The dumbbell lying pronation is an isolation exercise that is utilized to strengthen and build the wrist flexor muscles of the forearm. Wrist and forearm strength is crucial if you want to do any form of upper-body weight-bearing exercise.
That’s because, without a decent grip, you won’t be able to do much, and weak lower arms can make daily activities difficult and sometimes painful.
The good news is that this exercise is easy and simple and totally non-intimidating; you only need a dumbbell and bench or something similar.
Here’s a guide to the dumbbell lying pronation.
In This Exercise:
- Target Muscle Group: Wrist Flexors / Forearms
- Type: Strength
- Mechanics: Isolation
- Equipment: Dumbbell
- Difficulty: Beginner
The dumbbell lying pronation works the wrist or forearm flexors. There are three muscles that flex the wrist; flexor carpi radialis, flexor carpi ulnaris, and palmaris longus.
These muscles work together to flex the wrist.
This exercise also involves pronation of the wrist which is when you rotate your forearms inward. Or, if you were to stand and hold your forearms straight out in front of you, pronation would involve starting with your palms up and rotating them down.
How To Do The Dumbbell Lying Pronation
Below we’ve provided step-by-step instructions for this exercise.
- Choose a light to light-medium weight dumbbell and make sure that you have a bench to use.
- Sit on the bench and grip the dumbbell palms up with your thumb closer to the right side of it.
- Lie onto your right side with your upper arm on the bench in front of you at a 90-degree angle so your forearm is hanging off the bench.
- Rotate your wrist so that your thumb is pointed toward the floor and your pinky is pointing at the ceiling.
- Rotate your wrist in the opposite direction so that your thumb is now pointed at the ceiling.
- Repeat for the desired reps and then switch sides.
Here’s a video example…
Dumbbell lying pronation tips
- Never use maximum poundages on this exercise. You could place a lot of stress on your wrists and cause pain or injury.
- We recommend using a light to light-medium weight and no more than this due to the nature of the exercise. Although, more advanced exercisers can determine an appropriate weight for their goals.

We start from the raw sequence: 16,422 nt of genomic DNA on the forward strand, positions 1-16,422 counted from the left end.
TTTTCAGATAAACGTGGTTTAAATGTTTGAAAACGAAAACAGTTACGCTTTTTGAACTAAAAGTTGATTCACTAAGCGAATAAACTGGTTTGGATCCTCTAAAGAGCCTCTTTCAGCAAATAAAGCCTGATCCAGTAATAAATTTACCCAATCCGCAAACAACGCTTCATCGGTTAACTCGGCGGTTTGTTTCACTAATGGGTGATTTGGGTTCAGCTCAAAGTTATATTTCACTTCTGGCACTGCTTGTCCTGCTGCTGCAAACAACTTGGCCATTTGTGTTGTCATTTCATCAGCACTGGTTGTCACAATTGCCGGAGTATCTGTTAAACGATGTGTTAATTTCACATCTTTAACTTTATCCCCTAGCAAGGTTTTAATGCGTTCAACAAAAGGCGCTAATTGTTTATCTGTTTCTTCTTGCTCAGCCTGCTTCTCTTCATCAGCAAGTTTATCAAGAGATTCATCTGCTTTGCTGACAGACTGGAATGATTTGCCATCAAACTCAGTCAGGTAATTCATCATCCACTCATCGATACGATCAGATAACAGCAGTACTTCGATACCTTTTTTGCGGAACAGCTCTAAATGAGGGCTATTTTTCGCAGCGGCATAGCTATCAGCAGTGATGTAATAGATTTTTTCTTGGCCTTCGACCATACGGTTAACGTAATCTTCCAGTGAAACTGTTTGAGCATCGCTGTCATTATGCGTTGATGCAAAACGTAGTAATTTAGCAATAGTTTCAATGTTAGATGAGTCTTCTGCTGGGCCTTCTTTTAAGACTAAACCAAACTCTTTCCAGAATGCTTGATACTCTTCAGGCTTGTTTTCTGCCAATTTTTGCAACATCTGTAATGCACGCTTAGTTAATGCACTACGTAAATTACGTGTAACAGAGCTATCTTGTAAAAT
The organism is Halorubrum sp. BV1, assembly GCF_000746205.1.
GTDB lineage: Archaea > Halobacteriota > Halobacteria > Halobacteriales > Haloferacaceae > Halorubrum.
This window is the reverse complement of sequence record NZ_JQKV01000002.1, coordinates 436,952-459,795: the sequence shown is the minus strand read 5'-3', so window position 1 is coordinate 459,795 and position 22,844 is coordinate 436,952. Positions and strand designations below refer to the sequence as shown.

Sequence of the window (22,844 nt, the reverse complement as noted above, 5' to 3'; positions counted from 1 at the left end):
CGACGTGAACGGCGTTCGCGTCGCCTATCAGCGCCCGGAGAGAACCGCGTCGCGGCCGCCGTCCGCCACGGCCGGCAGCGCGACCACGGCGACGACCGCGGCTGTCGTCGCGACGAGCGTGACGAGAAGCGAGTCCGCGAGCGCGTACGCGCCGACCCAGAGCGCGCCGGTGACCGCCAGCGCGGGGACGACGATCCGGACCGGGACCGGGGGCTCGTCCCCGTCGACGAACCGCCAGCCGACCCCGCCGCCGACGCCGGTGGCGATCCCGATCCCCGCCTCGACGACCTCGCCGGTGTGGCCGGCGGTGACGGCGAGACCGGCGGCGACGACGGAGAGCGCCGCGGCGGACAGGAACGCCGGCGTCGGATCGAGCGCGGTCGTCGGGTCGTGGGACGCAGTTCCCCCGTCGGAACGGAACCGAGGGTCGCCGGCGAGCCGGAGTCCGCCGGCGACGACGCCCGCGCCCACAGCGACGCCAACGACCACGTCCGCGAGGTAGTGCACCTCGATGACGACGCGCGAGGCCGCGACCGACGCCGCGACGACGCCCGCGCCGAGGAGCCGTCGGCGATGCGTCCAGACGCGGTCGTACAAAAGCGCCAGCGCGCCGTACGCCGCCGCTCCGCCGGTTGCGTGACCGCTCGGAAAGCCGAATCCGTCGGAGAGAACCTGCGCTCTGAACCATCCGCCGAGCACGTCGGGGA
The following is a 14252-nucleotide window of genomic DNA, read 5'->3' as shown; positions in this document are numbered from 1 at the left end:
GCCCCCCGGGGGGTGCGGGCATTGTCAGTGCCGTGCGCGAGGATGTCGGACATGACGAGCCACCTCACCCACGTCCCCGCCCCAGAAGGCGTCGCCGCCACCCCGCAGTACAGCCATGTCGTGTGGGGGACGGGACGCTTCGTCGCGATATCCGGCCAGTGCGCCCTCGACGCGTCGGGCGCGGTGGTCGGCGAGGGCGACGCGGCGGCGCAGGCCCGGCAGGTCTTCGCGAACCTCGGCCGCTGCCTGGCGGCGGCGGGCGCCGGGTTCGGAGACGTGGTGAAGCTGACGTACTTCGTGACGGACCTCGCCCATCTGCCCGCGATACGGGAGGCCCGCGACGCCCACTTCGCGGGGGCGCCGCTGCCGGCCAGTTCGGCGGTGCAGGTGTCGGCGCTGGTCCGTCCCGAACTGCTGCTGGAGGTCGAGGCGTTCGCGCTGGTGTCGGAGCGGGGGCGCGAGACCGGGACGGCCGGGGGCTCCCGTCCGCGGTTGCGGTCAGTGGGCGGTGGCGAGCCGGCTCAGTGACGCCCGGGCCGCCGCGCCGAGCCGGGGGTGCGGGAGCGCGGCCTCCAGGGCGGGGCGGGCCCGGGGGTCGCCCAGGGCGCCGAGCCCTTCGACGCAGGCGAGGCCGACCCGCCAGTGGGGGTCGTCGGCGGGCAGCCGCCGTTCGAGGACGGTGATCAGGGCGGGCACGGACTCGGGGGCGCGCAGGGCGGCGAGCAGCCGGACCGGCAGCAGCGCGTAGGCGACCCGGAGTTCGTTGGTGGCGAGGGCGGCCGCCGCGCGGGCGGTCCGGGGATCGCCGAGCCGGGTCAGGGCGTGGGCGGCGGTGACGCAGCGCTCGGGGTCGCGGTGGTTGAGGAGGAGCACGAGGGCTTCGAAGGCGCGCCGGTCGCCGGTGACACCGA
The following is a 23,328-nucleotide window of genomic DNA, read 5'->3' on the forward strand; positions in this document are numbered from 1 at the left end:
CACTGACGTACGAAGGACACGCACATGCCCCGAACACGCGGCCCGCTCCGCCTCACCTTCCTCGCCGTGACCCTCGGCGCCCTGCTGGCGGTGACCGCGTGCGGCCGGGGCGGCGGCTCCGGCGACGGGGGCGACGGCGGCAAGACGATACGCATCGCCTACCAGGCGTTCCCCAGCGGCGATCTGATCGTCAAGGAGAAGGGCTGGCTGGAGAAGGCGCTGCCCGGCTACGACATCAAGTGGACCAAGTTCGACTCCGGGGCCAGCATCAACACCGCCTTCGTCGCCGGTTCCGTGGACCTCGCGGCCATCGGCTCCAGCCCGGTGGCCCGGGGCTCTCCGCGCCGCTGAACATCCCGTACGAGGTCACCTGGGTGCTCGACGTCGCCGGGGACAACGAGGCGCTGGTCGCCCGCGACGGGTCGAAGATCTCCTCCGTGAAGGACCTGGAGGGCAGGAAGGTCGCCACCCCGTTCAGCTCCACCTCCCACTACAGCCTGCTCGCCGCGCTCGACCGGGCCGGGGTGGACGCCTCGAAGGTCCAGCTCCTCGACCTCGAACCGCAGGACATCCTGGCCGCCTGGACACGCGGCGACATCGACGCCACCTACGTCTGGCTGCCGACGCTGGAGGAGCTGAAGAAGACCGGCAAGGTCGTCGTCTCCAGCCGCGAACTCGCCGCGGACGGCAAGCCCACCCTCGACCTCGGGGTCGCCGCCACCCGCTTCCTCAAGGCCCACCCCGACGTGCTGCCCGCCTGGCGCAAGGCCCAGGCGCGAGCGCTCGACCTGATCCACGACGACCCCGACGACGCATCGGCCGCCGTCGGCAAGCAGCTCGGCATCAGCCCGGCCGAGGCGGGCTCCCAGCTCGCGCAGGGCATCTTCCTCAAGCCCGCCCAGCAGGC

- Do not lie on your upper arm but make sure to keep it in front of you on the bench.
- If you feel a lot of pain and discomfort, either check your form or don’t do any more reps. Try one of the other variations instead.
Dumbbell Lying Pronation Variations
Check out these effective variations that work the same muscles. You may even prefer some of these.
1. Seated dumbbell pronation
If you don’t want to lie down or it’s not the variation for you, just sit up on the bench, rest your forearms on your thighs or the end of the bench and replicate the movement.
You won’t be able to tilt your thumbs down due to being in an upright position so keep your palms up so your pinkies and thumbs are level. Then, turn your wrists inward and stop when your thumbs are on top.
Repeat for the desired number of reps.
2. Standing dumbbell variation
You could do a standing variation by holding your arms out to your sides to form a “T” shape. This will help to prevent you from over-rotating your wrists.
3. Cable rope or resistance band wrist pronation
If you prefer cables or resistance bands, or if you just want to mix up your training, then it’s a great option.
Simply grip the rope or band and rotate your wrist inward as far as you can. Using either of the two training tools may be better for getting a fuller range of motion since the resistance is always pulling you in the opposite direction, unlike the dumbbell.
Incorporate The Dumbbell Lying Pronation Into Your Training Routine
There are a few ways you can do this but feel free to experiment and go with what works best for you.
The dumbbell lying pronation can make for a great wrist and forearm warm-up exercise. But it’s also a good movement after your main workouts.
It’s also a great exercise to do on your non-resistance training or leg days so that you can really focus on the movement. But there’s really no perfect answer for when to do it.
We recommend anywhere from 2-3 sets of 10-20 reps per arm. This ensures you’re not using too much weight but it allows you to get the most out of the exercise by completing enough reps that challenge the muscles.
Choosing a dumbbell
Because of the position of the wrist during this exercise, using heavy weights is not recommended for the obvious reasons that the wrists are more vulnerable and prone to injury.
If you have weaker wrists, choose no more than 5 lbs /2.26 kg or 10 lbs/4.53 kg dumbbells. For stronger individuals, 15 lbs/6.80 kg and up could be used safely and effectively. If you’re struggling to get a few reps, the weight is much too heavy and not a good idea.
This is not the exercise to go all out on. With that being said, do your best.
The dumbbell lying pronation may not be as commonly performed in your gym or been in your own workouts compared to other exercises. But it has its place as do many isolation exercises that target a specific area.
This exercise helps to strengthen the wrists and forearms and doesn’t require a lot of prep or weight (not recommended for most people).